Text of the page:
But I can’t deny its overwhelming spectral presence. It’s a film which truly earns the moniker film, because it feels like something made in that cinematic mold not to entertain, but to show something greater. And so much of the film is not shown, people and places and events alluding to a terrifying off-screen darkness which surrounds them. It feels like a film with a heart of darkness, one which beats through its very core but also hides inside the films’ exterior body. What do you do when confronting a film like this? A film which is deeply hidden, who’s parts are not on display for you to easily pick up and inspect, analyse and critique at your leisure.

For me, it was an encounter with a cinema which is hard to love, but easy to respect. There is no doubt that what Béla Tarr does here in this film is impressive. The haunting tale of man waiting for a circus, an obsession with a great whale, and a nightmarish village is told with such bold unconventionality, that at the very least the experience of it feels like bringing your head above an icy bath, even though at times watching it you can feel like you’re morphined to fuck. The rhythms of this film, polyvocal and atonal, are ones which are difficult to grasp and hang onto as they fly into your experience.

But they are deeply, deeply worthwhile to encounter. They can give you the gift of perspective, which is rare. And like the closing shot of this film, they can give you a profound sense of the abysses of experience we can sometimes live in.

-Alex

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Werckmeister Harmonies (2000)

The Animatrix (2003)

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­ In 1999, The Matrix (Dir. Andy and Larry Wachowski, now Lily and Lana Wachowski) was “the thing.” Before the heavy dominance of the superhero world, action and sci-fi reigned supreme at the mainstream box offices. And for a time, The Matrix series was a big part of the zeitgeist. Its impact spanned both the Western and Eastern hemispheres, and the disciples of this film spirit are legion (something producer Joel Silver actually predicted during its production). So now, after fifteen years since its final instalment, I thought it might be nice to do a retrospective of the series.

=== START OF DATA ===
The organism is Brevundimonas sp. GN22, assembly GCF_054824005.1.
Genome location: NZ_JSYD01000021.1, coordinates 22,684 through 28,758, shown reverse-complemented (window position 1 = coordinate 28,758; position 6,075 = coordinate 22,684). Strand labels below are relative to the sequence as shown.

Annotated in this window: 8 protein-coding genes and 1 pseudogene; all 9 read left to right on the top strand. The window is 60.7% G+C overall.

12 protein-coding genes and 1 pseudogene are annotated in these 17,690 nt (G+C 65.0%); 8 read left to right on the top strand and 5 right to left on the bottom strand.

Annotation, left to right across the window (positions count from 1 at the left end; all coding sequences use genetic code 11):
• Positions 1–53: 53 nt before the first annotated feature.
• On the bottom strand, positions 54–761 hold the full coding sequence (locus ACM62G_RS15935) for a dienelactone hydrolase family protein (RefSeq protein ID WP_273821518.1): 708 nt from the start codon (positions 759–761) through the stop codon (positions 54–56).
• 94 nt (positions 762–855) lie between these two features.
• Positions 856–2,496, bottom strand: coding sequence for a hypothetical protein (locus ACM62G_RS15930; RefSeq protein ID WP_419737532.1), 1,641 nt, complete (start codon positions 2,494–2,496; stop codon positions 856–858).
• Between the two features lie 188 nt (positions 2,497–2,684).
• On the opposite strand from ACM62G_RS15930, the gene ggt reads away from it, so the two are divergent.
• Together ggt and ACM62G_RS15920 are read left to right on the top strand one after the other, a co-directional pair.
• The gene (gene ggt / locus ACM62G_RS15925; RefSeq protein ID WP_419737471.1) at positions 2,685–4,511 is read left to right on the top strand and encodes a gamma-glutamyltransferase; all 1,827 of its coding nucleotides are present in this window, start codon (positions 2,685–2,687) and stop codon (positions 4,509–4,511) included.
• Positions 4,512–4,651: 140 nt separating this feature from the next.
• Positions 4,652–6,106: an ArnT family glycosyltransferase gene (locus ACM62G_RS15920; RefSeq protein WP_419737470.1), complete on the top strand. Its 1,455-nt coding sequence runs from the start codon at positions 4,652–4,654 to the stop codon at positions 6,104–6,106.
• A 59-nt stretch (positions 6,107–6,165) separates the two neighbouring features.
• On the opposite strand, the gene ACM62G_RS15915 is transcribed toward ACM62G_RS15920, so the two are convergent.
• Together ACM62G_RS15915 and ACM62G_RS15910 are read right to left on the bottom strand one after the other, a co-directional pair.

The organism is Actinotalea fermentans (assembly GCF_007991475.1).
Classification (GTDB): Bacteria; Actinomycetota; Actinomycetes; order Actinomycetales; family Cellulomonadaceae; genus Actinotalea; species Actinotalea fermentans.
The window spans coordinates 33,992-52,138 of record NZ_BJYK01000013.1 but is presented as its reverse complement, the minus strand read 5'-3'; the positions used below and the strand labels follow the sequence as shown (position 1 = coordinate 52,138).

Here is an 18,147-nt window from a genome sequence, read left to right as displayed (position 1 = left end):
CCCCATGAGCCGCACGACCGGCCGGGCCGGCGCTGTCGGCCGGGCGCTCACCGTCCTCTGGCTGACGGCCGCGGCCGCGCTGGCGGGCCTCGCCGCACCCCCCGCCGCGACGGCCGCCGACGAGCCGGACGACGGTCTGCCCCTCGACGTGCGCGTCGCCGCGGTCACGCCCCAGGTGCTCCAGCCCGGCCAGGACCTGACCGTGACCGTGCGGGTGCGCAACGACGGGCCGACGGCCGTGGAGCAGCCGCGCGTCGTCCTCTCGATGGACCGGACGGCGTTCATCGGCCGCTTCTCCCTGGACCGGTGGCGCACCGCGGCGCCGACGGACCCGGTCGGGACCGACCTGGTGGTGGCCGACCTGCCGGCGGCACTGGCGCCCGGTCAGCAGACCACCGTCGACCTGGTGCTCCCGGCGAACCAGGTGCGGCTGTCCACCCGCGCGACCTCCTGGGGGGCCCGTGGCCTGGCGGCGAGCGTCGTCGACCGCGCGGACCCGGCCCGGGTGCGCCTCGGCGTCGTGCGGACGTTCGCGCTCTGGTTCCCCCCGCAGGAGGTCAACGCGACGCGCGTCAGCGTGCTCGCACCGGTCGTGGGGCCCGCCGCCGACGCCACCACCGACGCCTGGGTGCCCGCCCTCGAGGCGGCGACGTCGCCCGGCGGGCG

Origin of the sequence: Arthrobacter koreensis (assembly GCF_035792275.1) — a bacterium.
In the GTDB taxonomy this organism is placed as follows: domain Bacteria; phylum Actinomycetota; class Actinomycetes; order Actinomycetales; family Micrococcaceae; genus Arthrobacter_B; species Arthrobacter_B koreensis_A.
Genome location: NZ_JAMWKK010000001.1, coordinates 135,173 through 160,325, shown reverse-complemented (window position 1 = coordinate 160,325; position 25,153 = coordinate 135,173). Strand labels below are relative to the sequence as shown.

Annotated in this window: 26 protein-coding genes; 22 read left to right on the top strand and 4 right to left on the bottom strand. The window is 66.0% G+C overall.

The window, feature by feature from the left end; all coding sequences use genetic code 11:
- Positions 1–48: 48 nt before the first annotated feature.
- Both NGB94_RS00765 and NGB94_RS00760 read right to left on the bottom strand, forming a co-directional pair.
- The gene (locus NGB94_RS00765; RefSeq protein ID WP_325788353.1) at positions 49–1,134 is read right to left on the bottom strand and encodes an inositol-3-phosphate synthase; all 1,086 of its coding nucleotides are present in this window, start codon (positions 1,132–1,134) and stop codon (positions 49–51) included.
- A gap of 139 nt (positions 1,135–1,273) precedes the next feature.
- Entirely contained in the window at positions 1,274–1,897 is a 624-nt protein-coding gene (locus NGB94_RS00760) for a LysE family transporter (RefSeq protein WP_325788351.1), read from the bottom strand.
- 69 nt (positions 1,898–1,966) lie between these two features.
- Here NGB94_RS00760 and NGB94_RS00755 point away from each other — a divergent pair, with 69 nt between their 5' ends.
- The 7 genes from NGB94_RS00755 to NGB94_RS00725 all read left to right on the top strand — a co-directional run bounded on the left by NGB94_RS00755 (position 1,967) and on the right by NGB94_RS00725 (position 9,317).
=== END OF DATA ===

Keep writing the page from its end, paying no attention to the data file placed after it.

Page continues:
Regardless of your opinions on The Matrix series, the ethos of The Animatrix is one I wished existed more in film. The Wachowski’s, riding high off of the cult of long trench coats they had established with the series first instalment, set their sights higher for the rest of their stories. In the creation of its’ second and third instalments, they managed to birth this surreal side project. To create an anthology of tales to do with the world of The Matrix, but not specifically relating to its main canon of Neo. Oh, and they would all be animated, each done in a different style by exceptional animation directors from the Eastern and Western hemispheres. Shinchirō Watanabe, Yoshiaki Kawajiri, Koji Morimoto, Peter Cheung, Mahiro Maeda, Takeshi Koike and Andrew R. Jones all contributed to the project.

It’s interesting when looking back at it, to see the path the Wachowski’s carved out with this series. Because honestly projects like these in cinema, especially today are practically non-existent. The genuine example of vision here is so bold I’m kind of awed by it. Ideas in film today are so psychotically and irrationally guarded, it’s amazing to see the wildly different directors continually chewed up by the Marvel Cinematic Universe into a rainbow coloured sludge. For the Wachowski’s to offer up their baby so to speak, to the whims of other visionaries and not just through contractual obligations, but through active enthusiasm and engagement (they collaborated on each film and wrote four of the nine total scripts, one being a two-parter) is fiercely brilliant, even if it had been a colossal failure.